Laser scanning helped contractors on the Dublin Port Access Tunnel avoid a half-million-euro problem that surveying with total stations alone had failed to prevent.The Port of Dublin handles two-thirds of Ireland’s seaport trade by value. Some two million trucks travel to and from the port each year, a number expected to grow. Because of the port’s location, these trucks have to use surface roads to reach the M50, the main thoroughfare to the rest of
Ireland. In 1994 the Government decided to proceed with plans to build a 5.6km tunnel at an estimated cost of €650 million, to streamline the flow of goods and tourist traffic to and from the port. The goal is to reduce heavy goods vehicle traffic in the city center, improve the city center
environment, and reduce traffic in residential areas.
In October 2000 a consortium of Nishimatsu Construction Company Ltd., Mowlem & Company PLC, and Irishenco Construction was awarded the main design and construct contract for the project. The tunnel project includes 2.6km of bored tunnel, 1.9km of cut-and-cover, and 1.1km of surface road. The bored portion of the tunnel consists of two tubes, one running north-to-south and the other south-to-north.
Surveying with total stations failed to detect clashes
In boring the first tunnel, the north-to-south tube, Nishimatsu experienced clash problems in the 60m long x 12m diameter “adit” – tunnel-speak for horizontal entrance. Essentially the tunnel boring
machine (TBM) got stuck in the adit, and took a more than a week to free before boring operations could resume. This resulted in the loss of approximately half a million euros, and schedule delays.
This was not supposed to have happened. Before boring commenced, the adit had been surveyed using conventional total station means. However, the survey grid specified was too coarse to capture the clashes between the shotcrete-covered tunnel walls and the TBM.
After freeing the TBM and completing boring operations for the north-to-south tube, Nishimatsu decided to conduct a more thorough survey of the Fairview adit – the entrance to the south-to-north tube – before
starting boring operations on that tube.Before starting the second tunnel, the contractor asked for a laser scan survey
In June 2003 Maptech 3D Solutions was called in by Nishimatsu to provide a 3D laser scan survey of the Fairview adit for potential clashes – just two days before tunneling was due to commence. According to managing director Mark Phelan, Maptech 3D Solutions was the first surveying firm in Ireland to own a 3D laser scanner.
Maptech surveyed 100m of the adit with a MENSI GS100 scanner. For scan registration, 5 targets were observed with an SEC Robotic Total Station. Total scan time was 1 hour and 40 minutes. The point clouds were registered and georeferenced in MENSI RealWorks 4 database.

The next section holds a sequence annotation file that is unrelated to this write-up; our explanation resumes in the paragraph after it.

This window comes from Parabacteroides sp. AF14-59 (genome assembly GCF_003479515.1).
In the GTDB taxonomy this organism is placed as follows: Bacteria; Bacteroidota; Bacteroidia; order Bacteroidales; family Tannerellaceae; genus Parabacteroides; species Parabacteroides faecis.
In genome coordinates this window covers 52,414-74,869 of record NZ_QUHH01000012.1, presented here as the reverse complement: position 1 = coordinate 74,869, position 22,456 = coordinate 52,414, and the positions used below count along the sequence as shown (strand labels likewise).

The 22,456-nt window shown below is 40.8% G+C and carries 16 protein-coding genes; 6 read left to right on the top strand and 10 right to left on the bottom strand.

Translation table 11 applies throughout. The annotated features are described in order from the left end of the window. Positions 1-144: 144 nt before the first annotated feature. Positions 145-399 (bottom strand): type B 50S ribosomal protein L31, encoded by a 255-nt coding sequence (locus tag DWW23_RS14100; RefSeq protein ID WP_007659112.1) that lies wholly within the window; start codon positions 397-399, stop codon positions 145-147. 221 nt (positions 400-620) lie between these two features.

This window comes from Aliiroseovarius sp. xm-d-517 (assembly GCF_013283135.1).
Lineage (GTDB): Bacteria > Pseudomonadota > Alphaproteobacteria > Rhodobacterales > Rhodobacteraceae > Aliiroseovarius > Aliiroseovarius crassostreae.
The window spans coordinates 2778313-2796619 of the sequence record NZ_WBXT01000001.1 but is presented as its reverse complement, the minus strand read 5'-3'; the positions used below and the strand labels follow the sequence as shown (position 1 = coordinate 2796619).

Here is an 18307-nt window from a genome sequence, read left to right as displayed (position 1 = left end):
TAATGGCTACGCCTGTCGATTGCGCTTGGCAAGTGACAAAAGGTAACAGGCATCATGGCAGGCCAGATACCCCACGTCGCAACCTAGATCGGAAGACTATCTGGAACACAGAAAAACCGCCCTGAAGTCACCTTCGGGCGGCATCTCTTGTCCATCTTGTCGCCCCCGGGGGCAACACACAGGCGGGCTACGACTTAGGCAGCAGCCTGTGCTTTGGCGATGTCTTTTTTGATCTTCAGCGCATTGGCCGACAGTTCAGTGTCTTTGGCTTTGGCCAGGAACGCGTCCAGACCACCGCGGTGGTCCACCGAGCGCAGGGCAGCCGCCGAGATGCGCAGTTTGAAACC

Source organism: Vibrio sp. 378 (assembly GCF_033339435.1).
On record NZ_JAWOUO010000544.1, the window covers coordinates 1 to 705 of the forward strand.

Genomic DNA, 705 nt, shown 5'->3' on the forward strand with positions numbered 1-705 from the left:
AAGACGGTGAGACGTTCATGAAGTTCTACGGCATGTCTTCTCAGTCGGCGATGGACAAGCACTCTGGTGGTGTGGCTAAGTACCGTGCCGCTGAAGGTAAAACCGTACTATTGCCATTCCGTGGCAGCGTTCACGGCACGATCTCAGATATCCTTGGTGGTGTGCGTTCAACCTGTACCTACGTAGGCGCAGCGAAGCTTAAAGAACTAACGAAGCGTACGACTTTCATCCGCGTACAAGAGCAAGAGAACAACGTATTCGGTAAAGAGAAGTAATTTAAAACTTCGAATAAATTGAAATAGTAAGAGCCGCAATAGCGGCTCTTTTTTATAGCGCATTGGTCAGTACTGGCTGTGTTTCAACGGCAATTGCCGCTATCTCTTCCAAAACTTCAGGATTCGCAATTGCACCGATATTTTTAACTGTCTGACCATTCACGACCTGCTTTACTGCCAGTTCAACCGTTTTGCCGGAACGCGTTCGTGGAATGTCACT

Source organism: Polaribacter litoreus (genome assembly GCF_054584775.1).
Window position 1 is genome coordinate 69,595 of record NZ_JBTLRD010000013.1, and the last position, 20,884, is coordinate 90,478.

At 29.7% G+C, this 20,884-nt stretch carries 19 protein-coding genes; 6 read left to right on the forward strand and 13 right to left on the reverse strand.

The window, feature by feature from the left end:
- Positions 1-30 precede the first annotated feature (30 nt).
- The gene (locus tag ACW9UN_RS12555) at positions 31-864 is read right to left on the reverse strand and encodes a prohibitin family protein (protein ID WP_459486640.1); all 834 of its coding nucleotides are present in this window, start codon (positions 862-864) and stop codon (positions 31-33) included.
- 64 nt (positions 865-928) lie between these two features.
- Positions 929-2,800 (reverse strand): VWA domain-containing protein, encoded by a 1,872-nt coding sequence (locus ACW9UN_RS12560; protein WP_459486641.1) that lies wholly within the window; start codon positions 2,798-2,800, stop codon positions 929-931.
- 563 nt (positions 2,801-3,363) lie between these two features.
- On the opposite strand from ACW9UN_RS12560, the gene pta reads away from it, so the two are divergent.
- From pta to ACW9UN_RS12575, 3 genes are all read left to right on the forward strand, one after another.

After scanning the adit with a MENSI GS100, surveyor Maptech used MENSI RealWorks software to detect clashes and identify clash coordinates
Maptech was supplied with the coordinates of the centerline for the Fairview adit, the DTA (design tunnel alignment), and the tunnel diameter specifications at 50mm intervals. From this information, the
company produced an AutoCAD model and exported this via DXF to the MENSI RealWorks database. Next, the areas of clash between the scan data and the DTA specifications were identified using the software’s 2D inspection tool, and clash coordinates were identified using the measure tool.
The clash coordinates were then supplied to the survey crew for marking and subsequent remediation. This method was particularly effective because not only were the coordinates of the clashes provided, but also the depths. The clash areas were set out with a reflectorless total station, and broken out by tunnel engineers to the identified depths. This work was completed in one day, start to finish.The deliverable was a table of clash coordinates – laser scanning used as a construction tool
The key benefit of the laser scanning method was completeness and resolution of the data set – all potential clashes could be detected using the scan method. The problems encountered with the first tunnel adit point out the risk in relying on the coarse measurements typical of traditional survey methods.
Maptech reports that the speed of data capture achieved with the MENSI GS100, and the rapid processing within RealWorks, were also important. These allowed fast delivery of the clash coordinates to the contractor, and resulted in significant cost and schedule savings over the tunnel surveyed with total stations alone.
While AutoCAD and MENSI RealWorks were the software tools used in executing the project, the project deliverable was not a CAD model, but instead a table of clash coordinates and depths that was used by construction crews to mark and remediate the clash areas. This underscores the utility of laser scanning as a construction tool.
This material is excerpted from Spar Point’s just-released publication
Capturing Existing Conditions with Terrestrial Laser Scanning: A Report on Opportunities, Challenges and Best Practices for Owners, Operators, Engineering/Construction Contractors and Surveyors of Built Assets and Civil Infrastructure